• Singapore-based LHN Group announced its back-to-back acquisition of two hotel properties to support the growth of the Caliwoo brand, a co-living concept. Located in WestCoast, Pasir Pangjang Inn was sold by budget hotel operator, LA Group, at SGD30million (USD21 million) or SGD555,000 (USD387,000) per key. Kampong @ Arab Street was acquired from Chamber Investment Holdings for SGD6.39 million (USD4million) or SGD103,000 (USD72,000) per key. Both transactions are expected to complete in December this year and would be reopen as co-living properties under Caliwoo after the conversions.
  • By the end of September 2022, Caliwoo had a portfolio of over 1,000 keys in the Lion City with three upcoming projects together with these two acquisitions. Targeting the large group of young professionals and international students, co-living has become a growing lodging market in Singapore. Besides the expansion of Caliwoo, Lyf by the Ascott also has three properties featuring close to 1,000 rooms across the city.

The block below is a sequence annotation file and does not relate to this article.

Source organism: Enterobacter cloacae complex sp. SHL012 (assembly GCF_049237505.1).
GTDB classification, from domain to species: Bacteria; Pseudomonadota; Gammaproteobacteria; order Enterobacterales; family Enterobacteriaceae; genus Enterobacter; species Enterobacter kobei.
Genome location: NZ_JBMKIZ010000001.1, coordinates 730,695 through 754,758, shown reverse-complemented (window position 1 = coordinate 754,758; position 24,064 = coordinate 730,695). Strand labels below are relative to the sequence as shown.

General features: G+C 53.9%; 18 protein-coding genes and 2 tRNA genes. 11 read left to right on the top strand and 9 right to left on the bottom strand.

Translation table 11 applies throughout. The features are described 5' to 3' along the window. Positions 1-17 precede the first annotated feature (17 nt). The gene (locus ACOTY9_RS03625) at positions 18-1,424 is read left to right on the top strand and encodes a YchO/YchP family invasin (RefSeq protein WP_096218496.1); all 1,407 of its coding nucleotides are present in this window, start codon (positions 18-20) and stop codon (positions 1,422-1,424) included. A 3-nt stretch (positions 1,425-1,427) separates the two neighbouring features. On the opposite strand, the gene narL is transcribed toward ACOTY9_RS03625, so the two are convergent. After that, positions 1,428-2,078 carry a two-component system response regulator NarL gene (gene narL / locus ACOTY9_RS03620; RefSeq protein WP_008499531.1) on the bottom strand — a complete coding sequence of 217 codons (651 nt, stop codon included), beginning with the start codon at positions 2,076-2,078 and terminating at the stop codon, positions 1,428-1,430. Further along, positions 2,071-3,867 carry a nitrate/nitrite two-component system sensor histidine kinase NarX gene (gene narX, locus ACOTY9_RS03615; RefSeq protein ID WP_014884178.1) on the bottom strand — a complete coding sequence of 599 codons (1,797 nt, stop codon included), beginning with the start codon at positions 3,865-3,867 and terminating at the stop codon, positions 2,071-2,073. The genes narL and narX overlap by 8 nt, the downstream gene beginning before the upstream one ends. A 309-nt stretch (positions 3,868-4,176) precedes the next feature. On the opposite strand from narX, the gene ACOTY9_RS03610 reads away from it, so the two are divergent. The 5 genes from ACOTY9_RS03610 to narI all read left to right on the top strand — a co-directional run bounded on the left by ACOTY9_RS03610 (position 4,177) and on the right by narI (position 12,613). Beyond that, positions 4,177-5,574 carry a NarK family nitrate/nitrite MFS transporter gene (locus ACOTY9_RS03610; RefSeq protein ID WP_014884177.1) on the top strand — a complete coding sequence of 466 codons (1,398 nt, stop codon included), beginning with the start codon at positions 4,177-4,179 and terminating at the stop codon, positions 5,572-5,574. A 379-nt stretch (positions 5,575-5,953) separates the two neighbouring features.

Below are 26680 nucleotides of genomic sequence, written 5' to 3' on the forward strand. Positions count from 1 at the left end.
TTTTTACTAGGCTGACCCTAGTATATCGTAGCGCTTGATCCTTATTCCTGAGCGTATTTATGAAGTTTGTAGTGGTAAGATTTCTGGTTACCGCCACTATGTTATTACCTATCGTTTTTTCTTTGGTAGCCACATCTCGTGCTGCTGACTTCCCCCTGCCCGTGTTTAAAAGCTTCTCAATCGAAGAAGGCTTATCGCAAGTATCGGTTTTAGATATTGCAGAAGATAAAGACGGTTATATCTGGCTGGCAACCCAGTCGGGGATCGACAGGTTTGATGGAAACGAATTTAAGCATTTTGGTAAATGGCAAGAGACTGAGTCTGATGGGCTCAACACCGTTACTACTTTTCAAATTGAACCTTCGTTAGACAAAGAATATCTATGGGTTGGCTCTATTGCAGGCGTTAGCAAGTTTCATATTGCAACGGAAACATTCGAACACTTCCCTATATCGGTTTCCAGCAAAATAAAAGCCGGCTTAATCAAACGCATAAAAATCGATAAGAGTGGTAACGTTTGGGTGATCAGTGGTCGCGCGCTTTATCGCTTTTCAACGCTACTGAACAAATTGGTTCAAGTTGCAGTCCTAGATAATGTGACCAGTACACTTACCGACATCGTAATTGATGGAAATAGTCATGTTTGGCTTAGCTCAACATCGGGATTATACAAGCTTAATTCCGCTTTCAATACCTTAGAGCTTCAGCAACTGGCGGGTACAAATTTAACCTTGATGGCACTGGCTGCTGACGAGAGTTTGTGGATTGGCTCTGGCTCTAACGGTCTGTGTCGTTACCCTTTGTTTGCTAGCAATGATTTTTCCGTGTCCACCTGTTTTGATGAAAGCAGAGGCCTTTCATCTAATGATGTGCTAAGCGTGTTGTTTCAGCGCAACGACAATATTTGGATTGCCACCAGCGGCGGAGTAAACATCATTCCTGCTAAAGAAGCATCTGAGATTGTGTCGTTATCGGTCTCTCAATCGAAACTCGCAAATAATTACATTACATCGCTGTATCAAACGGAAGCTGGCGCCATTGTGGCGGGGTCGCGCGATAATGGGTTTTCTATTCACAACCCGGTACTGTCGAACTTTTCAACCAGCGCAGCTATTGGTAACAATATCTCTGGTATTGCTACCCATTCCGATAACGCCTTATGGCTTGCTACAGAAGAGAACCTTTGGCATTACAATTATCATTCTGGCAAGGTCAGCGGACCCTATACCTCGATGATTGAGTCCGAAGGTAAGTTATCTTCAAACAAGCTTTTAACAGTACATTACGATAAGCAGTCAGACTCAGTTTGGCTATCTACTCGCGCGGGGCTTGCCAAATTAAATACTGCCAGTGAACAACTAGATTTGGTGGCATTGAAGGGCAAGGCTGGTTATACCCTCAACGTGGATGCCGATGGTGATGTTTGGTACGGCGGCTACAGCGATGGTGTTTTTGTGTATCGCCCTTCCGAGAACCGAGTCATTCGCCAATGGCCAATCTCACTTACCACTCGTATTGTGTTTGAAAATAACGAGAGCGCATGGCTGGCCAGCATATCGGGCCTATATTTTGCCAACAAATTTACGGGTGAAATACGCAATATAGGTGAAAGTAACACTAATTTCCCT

3. 2ND by hotel and rooms Portfolio, Japan

  • A pair of 2ND by hotel and rooms properties in Japan are sold to Travelodge Hotels at an undisclosed sum, including the 212-key property in Sapporo and 211-keys in Nagoya. Both properties would be rebranded under Travelodge properties and open as Travelodge Sapporo Susukino and Travelodge Nagoya Sakae, respectively. 2ND by hotel and rooms is a hotel brand developed by Japan-based Solare Hotels & Resorts, and after the transactions, the brand would no longer have operating properties.
  • The weak Japanese yen and relaxation of border restrictions are attracting both hotel investors and developers. Japan-based Ichigo Hotel REIT Investment Corporation recently acquired the 160-key Hotel Sunshine Utsunomiya in Togochi for JPY2.2 billion (USD15 million) or JPY14 million (USD95,000) per key. Located within walking distance to the JR station, the property is well situated in the area. Moreover, the area has the potential to grow with future development.

Deal Watch

Bvlgari Residences Shanghai, China